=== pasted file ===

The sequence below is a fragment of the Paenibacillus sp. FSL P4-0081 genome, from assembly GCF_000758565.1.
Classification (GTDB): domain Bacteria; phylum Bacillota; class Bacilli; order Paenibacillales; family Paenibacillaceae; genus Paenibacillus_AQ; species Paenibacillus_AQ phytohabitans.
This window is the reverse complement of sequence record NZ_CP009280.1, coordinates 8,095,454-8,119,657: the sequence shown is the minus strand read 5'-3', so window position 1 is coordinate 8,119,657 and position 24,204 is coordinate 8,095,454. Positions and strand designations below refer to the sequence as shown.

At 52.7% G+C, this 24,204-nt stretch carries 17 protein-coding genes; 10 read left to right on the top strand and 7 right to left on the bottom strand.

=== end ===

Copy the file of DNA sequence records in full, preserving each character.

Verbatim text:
The sequence below is a fragment of the Paenibacillus sp. FSL P4-0081 genome, from assembly GCF_000758565.1.
Classification (GTDB): domain Bacteria; phylum Bacillota; class Bacilli; order Paenibacillales; family Paenibacillaceae; genus Paenibacillus_AQ; species Paenibacillus_AQ phytohabitans.
This window is the reverse complement of sequence record NZ_CP009280.1, coordinates 8,095,454-8,119,657: the sequence shown is the minus strand read 5'-3', so window position 1 is coordinate 8,119,657 and position 24,204 is coordinate 8,095,454. Positions and strand designations below refer to the sequence as shown.

At 52.7% G+C, this 24,204-nt stretch carries 17 protein-coding genes; 10 read left to right on the top strand and 7 right to left on the bottom strand.